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World J Gastroenterol. 2010 June 14; 16(22): 2801–2805.
Published online 2010 June 14. doi:  10.3748/wjg.v16.i22.2801
PMCID: PMC2883137

Post-gastrectomy spleen enlargement and esophageal varices: Distal vs total gastrectomy

Abstract

AIM: To study the relationship between platelet count-to-spleen diameter ratio and post-gastrectomy esophageal varices (EVs) development in patients without liver cirrhosis or hepatitis.

METHODS: We retrospectively studied 92 patients who underwent gastrectomy. They were divided into 2 groups on the basis of the surgical treatment: the distal gastrectomy (DG) group and total gastrectomy (TG) group. The incidence of EVs was determined and postoperative platelet counts, spleen diameters, and platelet count-to-spleen diameter ratios were compared between the 2 groups.

RESULTS: EVs were not detected during the first 6 mo after surgery in either group; however, at 12 mo after surgery, EVs were detected in 2 patients (3%) in the DG group and in 1 patient (3.6%) in the TG group; their mean platelet count-to-spleen diameter ratio was 2628 ± 409, and 2604 ± 360, respectively.

CONCLUSION: Endoscopy should be performed to detect EVs when the platelet count-to-spleen diameter ratio is < 2600.

Keywords: Spleen enlargement, Esophageal varices, Platelet count, Distal gastrectomy, Total gastrectomy

INTRODUCTION

Esophageal varices (EVs) are one of the major life-threatening complications of liver cirrhosis[1], and its prevalence is approximately 40% at the time of diagnosis, and 60% in those with decompensated disease[2,3]. When EVs rupture, the mortality rate ranges from 17% to 57%[4-7]. Therefore, screening of all patients diagnosed with liver cirrhosis for the presence of EVs is recommended[8,9]. Giannini et al[10] performed a study to identify parameters that could aid noninvasive prediction of EVs, and reported that the platelet count-to-spleen diameter ratio was the best noninvasive predictor of EVs. However, spleen enlargement is frequently observed during follow-up of noncirrhotic patients who have undergone gastrectomy, and, in addition, some of these patients developed EVs. Thus, we studied the relationship between the platelet count-to-spleen diameter ratio and the development of EVs, and compared distal and total gastrectomy (TG) with regard to these variables in patients without liver cirrhosis or hepatitis.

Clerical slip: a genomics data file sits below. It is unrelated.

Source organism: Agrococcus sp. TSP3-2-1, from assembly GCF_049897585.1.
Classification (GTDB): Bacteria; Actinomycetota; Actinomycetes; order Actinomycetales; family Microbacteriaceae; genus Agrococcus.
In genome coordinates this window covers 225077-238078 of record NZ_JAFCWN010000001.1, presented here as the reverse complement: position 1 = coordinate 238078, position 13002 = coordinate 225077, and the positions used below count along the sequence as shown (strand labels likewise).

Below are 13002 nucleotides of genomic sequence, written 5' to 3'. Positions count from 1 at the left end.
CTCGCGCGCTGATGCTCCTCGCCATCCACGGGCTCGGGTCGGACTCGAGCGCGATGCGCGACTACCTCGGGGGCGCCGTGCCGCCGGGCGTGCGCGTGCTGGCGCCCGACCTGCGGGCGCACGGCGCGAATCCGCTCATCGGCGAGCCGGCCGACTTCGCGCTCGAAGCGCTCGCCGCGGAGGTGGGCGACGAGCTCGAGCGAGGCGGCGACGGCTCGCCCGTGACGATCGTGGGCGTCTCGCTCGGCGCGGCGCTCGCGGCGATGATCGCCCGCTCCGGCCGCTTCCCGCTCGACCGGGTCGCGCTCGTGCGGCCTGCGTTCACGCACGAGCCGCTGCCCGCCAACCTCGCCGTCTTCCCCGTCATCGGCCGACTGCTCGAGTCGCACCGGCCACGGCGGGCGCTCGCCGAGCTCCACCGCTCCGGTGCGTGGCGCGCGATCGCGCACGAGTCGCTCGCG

MATERIALS AND METHODS

Patients

We retrospectively studied 92 patients (66 men and 26 women; age range, 30-80 years; mean age, 68 ± 10 years) who underwent gastrectomy between May 2002 and April 2006 at the Department of Surgery, Social Insurance Yokohama Central Hospital, Yokohama, Japan. The following patients were excluded from our study: those who had undergone abdominal operation in the past, those with hepatitis, and those in whom disease recurrence was observed. Preoperative upper gastrointestinal endoscopy was performed in all the patients, further, EVs were not confirmed in any of the patients. These patients were divided into the following 2 groups on the basis of the surgical treatment they received: patients who underwent distal gastrectomy (DG), and patients who underwent TG. The maximum bipolar diameter of the spleen was measured by ultrasound scanning. The platelet count, spleen diameter, and platelet count-to-spleen diameter ratio were measured after surgery, and their relationship with the occurrence of EVs was studied.

Endoscopic classification of esophageal varices

On the basis of the endoscopic findings, the EVs were classified into 3 grades: grade 1, varices could be compressed with the endoscope; grade 2, varices could not be compressed with the endoscope; and grade 3, varices were confluent around the esophagus[11].

Statistical analysis